Elderly couple discussing estate plans with attorney

Estate Planning 101

Starting an estate plan can seem like a daunting task. There are several elements that can be included in your plan, but understanding what exactly they are can help you determine what works best for you. Below you will find a guide to the basics of estate planning, as well as what you can expect to see during the process.

Trusts and Wills

Trusts and wills are some of the most commonly known components of an estate plan. Many people assume they hold the same functions, when in fact they are very different. A will, also referred to as a “last will and testament”, is a simple planning document that specifies where your assets will go when you pass away. These are some of the easiest legal documents to produce, but they also have several shortcomings. The most notable of these shortcomings is that they are subject to probate as a public document. This means that any family member that objects to the terms of the will can dispute it and cause unnecessary rifts between family members.

Trusts, on the other hand, have several of the same capabilities but holding even more advantages. To create a living trust, a trustee must be appointed to administrate any assets you want to place within the trust. You can also place as many, or as few, of your assets as you wish into the trust, while still being able to use/spend them as you see fit.

Trusts can also be made revocable, which is difficult after drafting a will. This simply means you can give yourself the ability to amend the terms of the living trust throughout your life.

Here are some of the main advantages that trusts have over wills:

  • They remain private documents
  • They are not subject to probate, and are able to help avoid the process and expenses for many people
  • Trusts allow for a great deal of control to plan for several different situations
  • They allow you to customize the when/where/how/who of the distribution of your assets
  • Trusts are much harder to challenge, making it less likely for loved ones to deal with a litigious dispute

With trusts providing much more in-depth control over your assets, they do take more time to draft and formalize. With the amount of administration they require, it is always wise to seek professional services when pursuing the creation of a trust.

Powers of Attorney

Powers of attorney include legal documents that allow another individual to make important decisions if you become incapacitated. There are 5 main types of power of attorney, that all aim to serve different situations.

  • Simple power of attorney – the ability to make decisions on behalf of an individual while they are still alive and mentally competent, expiring when the principal passes away or becomes incapacitated
  • Durable power of attorney – the individual can perform the same functions as simple power of attorney, but will still remain active when the principal becomes incapacitated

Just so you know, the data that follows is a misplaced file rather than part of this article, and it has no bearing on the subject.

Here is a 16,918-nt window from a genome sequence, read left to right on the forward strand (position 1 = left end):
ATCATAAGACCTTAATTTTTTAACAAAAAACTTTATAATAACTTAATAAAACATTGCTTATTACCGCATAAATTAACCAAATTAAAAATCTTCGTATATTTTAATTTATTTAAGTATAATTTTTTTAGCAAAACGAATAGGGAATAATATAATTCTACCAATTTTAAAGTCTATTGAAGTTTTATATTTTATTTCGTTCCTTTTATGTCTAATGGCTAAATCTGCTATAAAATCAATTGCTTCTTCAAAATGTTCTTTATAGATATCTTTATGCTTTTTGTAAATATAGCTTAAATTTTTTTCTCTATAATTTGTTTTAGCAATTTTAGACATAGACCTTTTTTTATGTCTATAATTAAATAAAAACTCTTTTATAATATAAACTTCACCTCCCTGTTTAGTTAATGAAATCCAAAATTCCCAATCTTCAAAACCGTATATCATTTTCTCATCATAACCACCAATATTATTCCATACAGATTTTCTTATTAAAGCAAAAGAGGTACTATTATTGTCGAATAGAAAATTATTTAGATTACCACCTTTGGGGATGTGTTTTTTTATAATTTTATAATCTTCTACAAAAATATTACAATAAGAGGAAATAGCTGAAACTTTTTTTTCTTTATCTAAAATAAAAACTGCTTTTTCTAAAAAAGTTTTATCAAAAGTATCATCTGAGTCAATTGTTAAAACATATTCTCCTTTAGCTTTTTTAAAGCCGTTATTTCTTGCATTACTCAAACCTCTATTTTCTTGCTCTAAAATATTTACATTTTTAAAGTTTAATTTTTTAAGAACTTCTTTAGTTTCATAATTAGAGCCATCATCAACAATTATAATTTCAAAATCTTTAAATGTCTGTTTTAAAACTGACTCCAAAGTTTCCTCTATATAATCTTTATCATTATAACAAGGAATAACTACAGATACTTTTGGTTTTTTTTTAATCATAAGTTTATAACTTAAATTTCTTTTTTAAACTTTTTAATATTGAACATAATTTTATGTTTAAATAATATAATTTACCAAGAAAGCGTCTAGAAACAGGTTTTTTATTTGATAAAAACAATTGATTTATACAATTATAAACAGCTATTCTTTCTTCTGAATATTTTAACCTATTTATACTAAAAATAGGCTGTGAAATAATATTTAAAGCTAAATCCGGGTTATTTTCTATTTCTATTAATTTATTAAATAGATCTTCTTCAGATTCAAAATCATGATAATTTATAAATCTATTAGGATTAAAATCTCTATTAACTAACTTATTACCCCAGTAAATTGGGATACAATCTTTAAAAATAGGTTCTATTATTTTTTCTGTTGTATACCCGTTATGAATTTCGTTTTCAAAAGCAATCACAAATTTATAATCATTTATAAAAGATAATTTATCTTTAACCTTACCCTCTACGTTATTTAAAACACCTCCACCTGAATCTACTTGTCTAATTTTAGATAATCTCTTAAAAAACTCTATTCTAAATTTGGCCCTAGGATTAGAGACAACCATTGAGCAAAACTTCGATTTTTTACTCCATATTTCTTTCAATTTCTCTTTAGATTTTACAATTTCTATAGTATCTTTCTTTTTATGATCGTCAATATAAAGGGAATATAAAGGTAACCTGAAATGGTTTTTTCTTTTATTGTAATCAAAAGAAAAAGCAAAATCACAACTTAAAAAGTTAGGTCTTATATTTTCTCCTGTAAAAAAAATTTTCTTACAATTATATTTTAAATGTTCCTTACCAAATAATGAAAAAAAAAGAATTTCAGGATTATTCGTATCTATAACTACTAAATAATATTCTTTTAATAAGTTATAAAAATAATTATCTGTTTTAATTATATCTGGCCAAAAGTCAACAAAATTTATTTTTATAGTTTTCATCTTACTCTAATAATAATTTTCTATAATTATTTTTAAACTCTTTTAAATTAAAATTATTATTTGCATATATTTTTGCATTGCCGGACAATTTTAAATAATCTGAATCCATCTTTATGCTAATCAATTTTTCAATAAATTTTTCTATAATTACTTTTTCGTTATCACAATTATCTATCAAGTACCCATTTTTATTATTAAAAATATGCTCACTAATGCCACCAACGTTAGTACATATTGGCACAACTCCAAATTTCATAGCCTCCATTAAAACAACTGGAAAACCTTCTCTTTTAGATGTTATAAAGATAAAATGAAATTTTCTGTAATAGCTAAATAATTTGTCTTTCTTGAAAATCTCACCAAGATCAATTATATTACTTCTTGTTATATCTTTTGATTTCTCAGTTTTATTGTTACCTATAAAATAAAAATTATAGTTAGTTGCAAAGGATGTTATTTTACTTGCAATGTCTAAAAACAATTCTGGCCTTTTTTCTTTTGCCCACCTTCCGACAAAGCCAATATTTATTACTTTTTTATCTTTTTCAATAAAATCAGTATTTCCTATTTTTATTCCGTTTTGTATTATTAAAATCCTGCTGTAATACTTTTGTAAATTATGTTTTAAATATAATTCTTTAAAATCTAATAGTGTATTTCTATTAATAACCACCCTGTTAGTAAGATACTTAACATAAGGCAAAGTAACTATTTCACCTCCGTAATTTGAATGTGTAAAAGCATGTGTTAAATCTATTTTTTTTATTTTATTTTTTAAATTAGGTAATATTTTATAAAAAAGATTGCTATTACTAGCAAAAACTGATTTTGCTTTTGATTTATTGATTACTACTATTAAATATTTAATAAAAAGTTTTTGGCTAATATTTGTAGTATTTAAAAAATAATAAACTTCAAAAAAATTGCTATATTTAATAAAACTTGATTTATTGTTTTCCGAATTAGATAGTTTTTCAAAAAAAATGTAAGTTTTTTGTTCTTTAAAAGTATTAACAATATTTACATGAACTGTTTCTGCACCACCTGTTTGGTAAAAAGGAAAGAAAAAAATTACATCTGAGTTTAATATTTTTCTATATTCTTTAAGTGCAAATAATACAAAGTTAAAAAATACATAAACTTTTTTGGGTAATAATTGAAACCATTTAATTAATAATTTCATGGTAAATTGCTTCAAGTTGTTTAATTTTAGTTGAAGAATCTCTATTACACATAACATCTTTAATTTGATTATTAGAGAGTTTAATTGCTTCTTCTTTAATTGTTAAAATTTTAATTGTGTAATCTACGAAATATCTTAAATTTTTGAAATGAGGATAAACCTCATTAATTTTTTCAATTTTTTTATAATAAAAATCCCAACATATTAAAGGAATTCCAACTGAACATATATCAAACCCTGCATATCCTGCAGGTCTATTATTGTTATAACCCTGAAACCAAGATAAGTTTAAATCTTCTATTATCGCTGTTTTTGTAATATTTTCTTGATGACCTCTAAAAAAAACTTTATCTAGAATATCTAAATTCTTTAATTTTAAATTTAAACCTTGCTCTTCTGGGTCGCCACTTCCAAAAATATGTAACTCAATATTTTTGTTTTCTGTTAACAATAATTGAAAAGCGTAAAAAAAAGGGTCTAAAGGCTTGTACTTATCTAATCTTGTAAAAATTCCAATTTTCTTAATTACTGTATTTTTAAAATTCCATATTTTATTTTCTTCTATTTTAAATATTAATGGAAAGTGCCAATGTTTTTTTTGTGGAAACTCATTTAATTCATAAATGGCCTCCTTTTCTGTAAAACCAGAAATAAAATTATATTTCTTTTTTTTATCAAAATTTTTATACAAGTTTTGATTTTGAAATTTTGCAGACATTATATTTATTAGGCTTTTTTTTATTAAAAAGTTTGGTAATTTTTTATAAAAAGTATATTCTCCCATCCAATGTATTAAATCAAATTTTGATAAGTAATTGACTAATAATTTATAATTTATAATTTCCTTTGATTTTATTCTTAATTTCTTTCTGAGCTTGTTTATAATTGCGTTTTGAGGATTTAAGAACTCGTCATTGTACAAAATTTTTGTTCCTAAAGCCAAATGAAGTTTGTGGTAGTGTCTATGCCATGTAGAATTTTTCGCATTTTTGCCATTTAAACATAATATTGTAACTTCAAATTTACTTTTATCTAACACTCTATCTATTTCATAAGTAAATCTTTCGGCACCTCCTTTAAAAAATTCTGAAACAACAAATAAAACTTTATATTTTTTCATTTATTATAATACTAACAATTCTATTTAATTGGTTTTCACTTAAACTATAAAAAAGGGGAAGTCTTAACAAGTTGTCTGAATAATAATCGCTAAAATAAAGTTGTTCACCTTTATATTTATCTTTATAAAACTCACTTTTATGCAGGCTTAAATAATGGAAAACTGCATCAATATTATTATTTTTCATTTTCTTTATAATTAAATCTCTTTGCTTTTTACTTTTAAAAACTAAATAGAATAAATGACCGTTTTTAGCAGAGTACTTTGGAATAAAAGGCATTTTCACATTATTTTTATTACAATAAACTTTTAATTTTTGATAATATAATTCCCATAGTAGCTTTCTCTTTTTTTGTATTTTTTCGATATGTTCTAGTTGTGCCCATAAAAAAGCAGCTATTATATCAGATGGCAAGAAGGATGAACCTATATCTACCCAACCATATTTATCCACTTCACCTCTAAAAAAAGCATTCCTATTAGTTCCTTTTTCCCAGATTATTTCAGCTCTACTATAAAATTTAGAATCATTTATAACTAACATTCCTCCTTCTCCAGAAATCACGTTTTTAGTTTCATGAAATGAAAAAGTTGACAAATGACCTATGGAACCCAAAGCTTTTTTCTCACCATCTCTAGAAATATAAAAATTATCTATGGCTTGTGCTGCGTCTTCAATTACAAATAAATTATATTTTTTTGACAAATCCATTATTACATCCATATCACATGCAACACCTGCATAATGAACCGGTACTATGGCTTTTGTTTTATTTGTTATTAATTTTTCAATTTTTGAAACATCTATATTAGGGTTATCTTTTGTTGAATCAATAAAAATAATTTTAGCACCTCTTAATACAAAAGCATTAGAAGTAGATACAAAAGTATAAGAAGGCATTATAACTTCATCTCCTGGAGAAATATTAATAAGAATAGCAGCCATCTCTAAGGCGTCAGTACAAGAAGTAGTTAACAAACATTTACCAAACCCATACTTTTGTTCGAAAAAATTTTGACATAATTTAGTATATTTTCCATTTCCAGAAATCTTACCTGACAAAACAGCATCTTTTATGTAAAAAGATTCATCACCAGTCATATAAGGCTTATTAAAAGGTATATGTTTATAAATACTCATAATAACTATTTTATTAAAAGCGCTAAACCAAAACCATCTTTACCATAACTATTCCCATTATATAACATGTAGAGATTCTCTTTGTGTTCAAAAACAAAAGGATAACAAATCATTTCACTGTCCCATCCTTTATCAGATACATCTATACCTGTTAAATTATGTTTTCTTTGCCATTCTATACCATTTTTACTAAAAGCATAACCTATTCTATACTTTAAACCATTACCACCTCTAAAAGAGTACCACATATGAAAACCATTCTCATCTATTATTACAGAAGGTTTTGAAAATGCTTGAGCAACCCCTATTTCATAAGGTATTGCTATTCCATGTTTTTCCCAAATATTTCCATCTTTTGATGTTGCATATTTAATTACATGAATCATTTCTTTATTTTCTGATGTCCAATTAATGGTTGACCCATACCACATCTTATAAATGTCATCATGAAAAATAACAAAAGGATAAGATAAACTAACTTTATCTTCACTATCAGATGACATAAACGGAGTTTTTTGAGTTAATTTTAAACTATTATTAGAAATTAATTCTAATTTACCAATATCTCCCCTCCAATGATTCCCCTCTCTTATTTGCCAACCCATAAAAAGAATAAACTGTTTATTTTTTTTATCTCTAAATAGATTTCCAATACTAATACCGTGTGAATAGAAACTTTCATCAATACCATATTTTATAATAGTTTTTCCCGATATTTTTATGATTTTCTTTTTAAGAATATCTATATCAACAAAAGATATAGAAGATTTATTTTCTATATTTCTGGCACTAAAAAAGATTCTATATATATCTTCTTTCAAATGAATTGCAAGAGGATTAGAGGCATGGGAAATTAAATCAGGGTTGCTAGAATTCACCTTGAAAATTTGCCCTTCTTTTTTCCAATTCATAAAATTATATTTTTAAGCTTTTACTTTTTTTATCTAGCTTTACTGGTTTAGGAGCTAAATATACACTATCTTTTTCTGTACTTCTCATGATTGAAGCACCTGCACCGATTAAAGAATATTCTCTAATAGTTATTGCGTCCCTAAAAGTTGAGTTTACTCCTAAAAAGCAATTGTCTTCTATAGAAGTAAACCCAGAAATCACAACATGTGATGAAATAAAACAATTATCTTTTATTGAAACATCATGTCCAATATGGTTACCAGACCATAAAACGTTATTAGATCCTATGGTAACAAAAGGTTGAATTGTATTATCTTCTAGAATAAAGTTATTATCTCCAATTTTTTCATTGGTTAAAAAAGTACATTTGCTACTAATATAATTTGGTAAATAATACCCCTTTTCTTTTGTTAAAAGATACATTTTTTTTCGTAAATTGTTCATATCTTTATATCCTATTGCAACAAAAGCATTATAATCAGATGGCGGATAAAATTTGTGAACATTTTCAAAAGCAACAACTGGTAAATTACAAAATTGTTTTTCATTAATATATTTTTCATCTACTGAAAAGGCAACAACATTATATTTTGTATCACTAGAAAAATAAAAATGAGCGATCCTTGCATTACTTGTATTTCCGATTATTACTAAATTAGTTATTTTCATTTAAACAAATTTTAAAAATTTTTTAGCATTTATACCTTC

• Springing power of attorney – is only activated when an individual becomes incapacitated, usually by authorization of a doctor, and automatically expires when the principal passes or is no longer incapacitated
  • Healthcare/medical power of attorney – gives the designated individual the ability to make decisions of medical care for the principal, within the parameters set by the principal, should they become incapacitated
  • Business/financial power of attorney – authorizes the designated individual to make business or financial decisions, within the parameters set by the principal, should they become incapacitated

Estate Taxes

The state of New Mexico does not have an estate or inheritance tax, but it does not mean taxes won’t show up. An individual’s inheritance can be seen as a modification to a taxpayer’s income and can be subject to be taxed that way.

Even though New Mexico does not impose an estate tax on descendants who have passed away after January 1, 2005, an experienced attorney has the ability to minimize any taxes that may rear their heads during the estate planning process.

Guardianship

Properly drafted estate plans can also establish a legal guardian for your child(ren) when you pass away. Establishing a legal guardian can help provide a structured and secure future for your child in the future, and ensure they have the best chance of having a normal childhood.

Guardianship is automatically required for minor children with no surviving parents, and having a designated guardian for them can help save time and paperwork should the need suddenly arise. Establishing guardianship is especially useful for dependents that are not able to take care of themselves, such as those with special needs or disabilities, to help make sure they are properly taken care of should when you pass away.

Contact Our Albequerque Estate Planning Team Today

Taking the time to properly draft an estate plan can not only ensure your interests will be kept intact in the future, but can also help meet the needs of your family and dependents when the time comes. With a track record of success, we are ready and willing to help you create a personalized and cost-effective estate plan.

If you are interested in planning your estate, don’t hesitate to get in touch with us today through our website or give us a call at (505) 881-5155 to schedule a consultation.